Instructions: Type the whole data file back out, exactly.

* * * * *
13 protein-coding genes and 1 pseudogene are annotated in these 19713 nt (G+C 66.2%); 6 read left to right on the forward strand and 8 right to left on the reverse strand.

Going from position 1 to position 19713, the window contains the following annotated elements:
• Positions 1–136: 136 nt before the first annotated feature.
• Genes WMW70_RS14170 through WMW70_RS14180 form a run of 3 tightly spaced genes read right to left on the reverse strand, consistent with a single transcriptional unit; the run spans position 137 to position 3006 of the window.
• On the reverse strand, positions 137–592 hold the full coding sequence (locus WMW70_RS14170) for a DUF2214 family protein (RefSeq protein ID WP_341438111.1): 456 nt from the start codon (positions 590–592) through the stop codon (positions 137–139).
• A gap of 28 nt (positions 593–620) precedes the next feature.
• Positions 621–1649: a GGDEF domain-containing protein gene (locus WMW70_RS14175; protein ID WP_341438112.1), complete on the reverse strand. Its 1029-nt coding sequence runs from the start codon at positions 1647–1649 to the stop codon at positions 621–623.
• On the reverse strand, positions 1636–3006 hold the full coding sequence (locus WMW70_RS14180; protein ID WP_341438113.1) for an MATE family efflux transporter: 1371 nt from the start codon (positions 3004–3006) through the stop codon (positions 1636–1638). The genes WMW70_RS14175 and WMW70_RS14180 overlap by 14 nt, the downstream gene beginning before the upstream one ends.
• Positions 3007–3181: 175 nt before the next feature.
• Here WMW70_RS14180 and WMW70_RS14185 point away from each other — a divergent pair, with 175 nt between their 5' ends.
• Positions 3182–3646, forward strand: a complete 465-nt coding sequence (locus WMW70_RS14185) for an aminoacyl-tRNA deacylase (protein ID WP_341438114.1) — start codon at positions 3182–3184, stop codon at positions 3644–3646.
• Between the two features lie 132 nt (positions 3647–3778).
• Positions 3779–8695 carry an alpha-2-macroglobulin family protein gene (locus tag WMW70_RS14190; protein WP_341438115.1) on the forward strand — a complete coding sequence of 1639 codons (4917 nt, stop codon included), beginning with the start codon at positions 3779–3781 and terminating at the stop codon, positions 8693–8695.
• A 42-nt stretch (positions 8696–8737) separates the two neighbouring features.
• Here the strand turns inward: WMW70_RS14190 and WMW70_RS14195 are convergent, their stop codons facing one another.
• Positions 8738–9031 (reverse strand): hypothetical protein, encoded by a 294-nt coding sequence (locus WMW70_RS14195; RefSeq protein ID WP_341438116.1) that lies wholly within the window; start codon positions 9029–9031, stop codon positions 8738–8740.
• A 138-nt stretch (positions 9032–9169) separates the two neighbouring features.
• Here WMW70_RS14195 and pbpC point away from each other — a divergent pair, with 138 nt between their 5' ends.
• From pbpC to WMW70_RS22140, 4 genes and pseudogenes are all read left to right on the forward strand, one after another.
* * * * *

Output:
13 protein-coding genes and 1 pseudogene are annotated in these 19713 nt (G+C 66.2%); 6 read left to right on the forward strand and 8 right to left on the reverse strand.

Going from position 1 to position 19713, the window contains the following annotated elements:
• Positions 1–136: 136 nt before the first annotated feature.
• Genes WMW70_RS14170 through WMW70_RS14180 form a run of 3 tightly spaced genes read right to left on the reverse strand, consistent with a single transcriptional unit; the run spans position 137 to position 3006 of the window.
• On the reverse strand, positions 137–592 hold the full coding sequence (locus WMW70_RS14170) for a DUF2214 family protein (RefSeq protein ID WP_341438111.1): 456 nt from the start codon (positions 590–592) through the stop codon (positions 137–139).
• A gap of 28 nt (positions 593–620) precedes the next feature.
• Positions 621–1649: a GGDEF domain-containing protein gene (locus WMW70_RS14175; protein ID WP_341438112.1), complete on the reverse strand. Its 1029-nt coding sequence runs from the start codon at positions 1647–1649 to the stop codon at positions 621–623.
• On the reverse strand, positions 1636–3006 hold the full coding sequence (locus WMW70_RS14180; protein ID WP_341438113.1) for an MATE family efflux transporter: 1371 nt from the start codon (positions 3004–3006) through the stop codon (positions 1636–1638). The genes WMW70_RS14175 and WMW70_RS14180 overlap by 14 nt, the downstream gene beginning before the upstream one ends.
• Positions 3007–3181: 175 nt before the next feature.
• Here WMW70_RS14180 and WMW70_RS14185 point away from each other — a divergent pair, with 175 nt between their 5' ends.
• Positions 3182–3646, forward strand: a complete 465-nt coding sequence (locus WMW70_RS14185) for an aminoacyl-tRNA deacylase (protein ID WP_341438114.1) — start codon at positions 3182–3184, stop codon at positions 3644–3646.
• Between the two features lie 132 nt (positions 3647–3778).
• Positions 3779–8695 carry an alpha-2-macroglobulin family protein gene (locus tag WMW70_RS14190; protein WP_341438115.1) on the forward strand — a complete coding sequence of 1639 codons (4917 nt, stop codon included), beginning with the start codon at positions 3779–3781 and terminating at the stop codon, positions 8693–8695.
• A 42-nt stretch (positions 8696–8737) separates the two neighbouring features.
• Here the strand turns inward: WMW70_RS14190 and WMW70_RS14195 are convergent, their stop codons facing one another.
• Positions 8738–9031 (reverse strand): hypothetical protein, encoded by a 294-nt coding sequence (locus WMW70_RS14195; RefSeq protein ID WP_341438116.1) that lies wholly within the window; start codon positions 9029–9031, stop codon positions 8738–8740.
• A 138-nt stretch (positions 9032–9169) separates the two neighbouring features.
• Here WMW70_RS14195 and pbpC point away from each other — a divergent pair, with 138 nt between their 5' ends.
• From pbpC to WMW70_RS22140, 4 genes and pseudogenes are all read left to right on the forward strand, one after another.